Every year, Advertising Age magazine publishes a report that looks at the collective results from nine of the most globally respected industry award shows in the advertising industry—from the Cannes International Festival of Creativity to the Clios. The number-one award recipient this year wasn’t a tear-jerking celebrity sports ad or a preview of a hot new holiday gadget. Instead, the top honor went to Metro Trains from Melbourne Australia—a public utility with a simple public service message advocating greater train safety.
The addictive animated jingle for its popular campaign video rode global YouTube popularity to drive its unexpected message home for audiences (see video embedded below). How can you mimic the success of this campaign in promoting your business?
1. Elevate Your Message
The easy thing to do with a public service announcement is to come up with a straightforward tagline that focuses on the problem. Metro Trains elevates its message beyond just train safety. Instead, the video and corresponding campaign created a conversation about something bigger than just safety on trains, and benefited from the attention. The lesson is clear: If you can find ways to talk about something bigger than just your business, you can reach people in a way that a more direct (and smaller) message just can’t.
2. Embrace Humor
The entire campaign takes a humorous approach to a rather morbid topic. The lesson? Not to take yourself or your business too seriously. Even with a serious public service announcement, humor can lighten its tone just enough to make the message one that people will interact with and share frequently. No one wants to share a virtual version of an overprotective mom wagging her finger and telling you not to do something. In this case, humor isn’t about trying to make you laugh out loud. Instead, it gives just enough levity to make what could be a difficult and depressing message more relevant and shareable.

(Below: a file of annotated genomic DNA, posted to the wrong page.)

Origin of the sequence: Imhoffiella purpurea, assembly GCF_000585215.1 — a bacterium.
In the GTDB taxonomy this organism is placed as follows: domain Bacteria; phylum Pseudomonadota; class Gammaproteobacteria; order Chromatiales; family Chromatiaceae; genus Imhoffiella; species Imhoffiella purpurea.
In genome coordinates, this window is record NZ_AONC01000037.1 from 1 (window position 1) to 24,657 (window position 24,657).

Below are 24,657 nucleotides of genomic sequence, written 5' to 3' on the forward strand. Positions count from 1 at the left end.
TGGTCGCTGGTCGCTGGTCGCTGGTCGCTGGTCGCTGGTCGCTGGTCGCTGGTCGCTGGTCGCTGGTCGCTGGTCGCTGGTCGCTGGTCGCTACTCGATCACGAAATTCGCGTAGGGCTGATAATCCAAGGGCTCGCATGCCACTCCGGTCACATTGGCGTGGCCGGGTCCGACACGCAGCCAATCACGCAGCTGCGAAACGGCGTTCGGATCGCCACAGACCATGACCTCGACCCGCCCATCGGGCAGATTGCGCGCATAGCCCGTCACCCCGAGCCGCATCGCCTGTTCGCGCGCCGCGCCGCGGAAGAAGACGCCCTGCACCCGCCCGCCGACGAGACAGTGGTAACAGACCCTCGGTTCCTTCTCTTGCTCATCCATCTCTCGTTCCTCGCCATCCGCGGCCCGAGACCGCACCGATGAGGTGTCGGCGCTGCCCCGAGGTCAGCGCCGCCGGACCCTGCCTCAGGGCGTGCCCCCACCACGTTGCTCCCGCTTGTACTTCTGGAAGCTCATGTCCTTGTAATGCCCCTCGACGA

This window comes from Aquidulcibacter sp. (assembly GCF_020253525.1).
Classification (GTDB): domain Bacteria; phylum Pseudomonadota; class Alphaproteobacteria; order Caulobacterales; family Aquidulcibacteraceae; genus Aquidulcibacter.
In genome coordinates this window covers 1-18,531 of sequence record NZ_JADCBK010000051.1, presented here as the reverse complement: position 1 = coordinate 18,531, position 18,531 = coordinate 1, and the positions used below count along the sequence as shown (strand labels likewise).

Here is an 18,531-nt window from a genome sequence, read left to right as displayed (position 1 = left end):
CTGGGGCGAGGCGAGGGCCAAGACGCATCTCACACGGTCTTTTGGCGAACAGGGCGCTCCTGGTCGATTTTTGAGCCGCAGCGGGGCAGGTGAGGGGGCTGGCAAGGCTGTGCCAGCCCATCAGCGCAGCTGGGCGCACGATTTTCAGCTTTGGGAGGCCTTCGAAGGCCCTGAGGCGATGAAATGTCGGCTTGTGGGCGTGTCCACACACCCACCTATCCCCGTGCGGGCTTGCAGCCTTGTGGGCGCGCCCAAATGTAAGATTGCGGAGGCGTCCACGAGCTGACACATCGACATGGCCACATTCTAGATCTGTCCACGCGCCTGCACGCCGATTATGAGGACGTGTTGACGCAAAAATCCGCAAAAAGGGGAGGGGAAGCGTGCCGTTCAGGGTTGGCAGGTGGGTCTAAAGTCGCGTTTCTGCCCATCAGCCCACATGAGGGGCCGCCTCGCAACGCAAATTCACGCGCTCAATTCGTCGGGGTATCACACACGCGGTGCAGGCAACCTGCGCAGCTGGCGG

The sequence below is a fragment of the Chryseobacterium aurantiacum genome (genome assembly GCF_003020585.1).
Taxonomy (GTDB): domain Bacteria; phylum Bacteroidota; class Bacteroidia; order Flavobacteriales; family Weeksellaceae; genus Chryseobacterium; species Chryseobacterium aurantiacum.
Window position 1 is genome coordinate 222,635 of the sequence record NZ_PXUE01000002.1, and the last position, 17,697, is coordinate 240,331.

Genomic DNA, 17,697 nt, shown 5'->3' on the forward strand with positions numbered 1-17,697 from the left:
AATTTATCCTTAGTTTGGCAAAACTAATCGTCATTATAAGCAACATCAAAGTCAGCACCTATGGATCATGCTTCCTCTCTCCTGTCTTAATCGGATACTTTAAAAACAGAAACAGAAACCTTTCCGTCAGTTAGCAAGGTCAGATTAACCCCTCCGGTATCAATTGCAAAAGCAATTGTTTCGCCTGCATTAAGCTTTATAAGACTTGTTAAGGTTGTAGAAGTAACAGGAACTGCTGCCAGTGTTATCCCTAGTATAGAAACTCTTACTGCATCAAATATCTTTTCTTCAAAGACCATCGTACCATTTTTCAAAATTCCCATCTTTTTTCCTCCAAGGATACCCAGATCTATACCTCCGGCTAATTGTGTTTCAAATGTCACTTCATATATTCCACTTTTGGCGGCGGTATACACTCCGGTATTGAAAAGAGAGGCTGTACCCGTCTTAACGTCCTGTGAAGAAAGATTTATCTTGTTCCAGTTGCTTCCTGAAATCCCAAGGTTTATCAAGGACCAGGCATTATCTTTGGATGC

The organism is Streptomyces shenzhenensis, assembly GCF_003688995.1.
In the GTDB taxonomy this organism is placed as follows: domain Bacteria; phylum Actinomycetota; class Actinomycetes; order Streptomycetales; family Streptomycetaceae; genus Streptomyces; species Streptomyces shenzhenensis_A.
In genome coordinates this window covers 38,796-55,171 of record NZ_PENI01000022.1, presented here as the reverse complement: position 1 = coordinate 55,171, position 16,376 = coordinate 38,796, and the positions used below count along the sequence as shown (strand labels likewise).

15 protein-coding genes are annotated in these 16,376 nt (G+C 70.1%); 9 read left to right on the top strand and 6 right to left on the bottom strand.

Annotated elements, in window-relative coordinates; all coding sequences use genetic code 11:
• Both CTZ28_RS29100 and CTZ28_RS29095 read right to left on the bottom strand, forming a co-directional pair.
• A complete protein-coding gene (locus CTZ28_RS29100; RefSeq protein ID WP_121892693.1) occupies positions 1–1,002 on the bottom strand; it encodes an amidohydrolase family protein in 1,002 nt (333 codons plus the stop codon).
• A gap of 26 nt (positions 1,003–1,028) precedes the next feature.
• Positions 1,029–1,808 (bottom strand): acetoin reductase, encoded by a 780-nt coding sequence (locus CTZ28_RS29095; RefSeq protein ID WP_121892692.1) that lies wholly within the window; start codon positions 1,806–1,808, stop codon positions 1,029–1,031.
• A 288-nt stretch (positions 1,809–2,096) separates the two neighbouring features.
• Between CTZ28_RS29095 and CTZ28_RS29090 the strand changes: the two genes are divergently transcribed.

3. Make Your Team Into Heroes
As you might imagine, there were several teams behind this campaign, including advertising agency partners and other vendors. One of the great things about industry awards, beyond the fact that they can add a layer of legitimacy and attention, is that they offer credit to the team that worked on them. In this case, that credit means a lot, because the entire team working on the project likely devoted more time and attention than their day jobs dictated they had to. Part of inspiring a team to achieve great things on your behalf is offering them a share of the credit and attention when the kudos eventually come. It gives everyone a shared sense of accomplishment, and makes it even more likely they will go above and beyond to deliver great results for you in the future as well.
4. Extend Across Multiple Channels
The biggest concern with a viral hit video in a marketing campaign is often the curse of the “one hit wonder.” What if all people really care about is a single great video? To counter this, the Metro Trains team has an active publishing strategy around the concept of the ad that includes everything from printed materials to gaming apps. By extending the reach of the campaign beyond just a great video, they can engage even more people in the message and give the campaign more of a shelf life to continue reaching and influencing people long after the first video becomes overplayed or less interesting.
Though it may seem like an unexpected example to find marketing lessons, the campaign is worth paying attention to. In addition to its accolades, popularity and awards, the campaign managed to reach its ultimate objective: a reduction in train accidents of over 20 percent.
As executive creative director Jon Mescall shared in an interview, “What we have is a franchise, rather than just an advertising platform.” What if you brought that same mentality to the marketing you’re doing for your business? Building a franchise instead of a campaign may be harder, but there’s no denying it has the power to set you apart when you do it—even if your goal isn’t as selfless as saving humanity from the dangers of trains.
Note: This post was originally published as a contributed article on the American Express Open Forum website and is republished here with slight edits.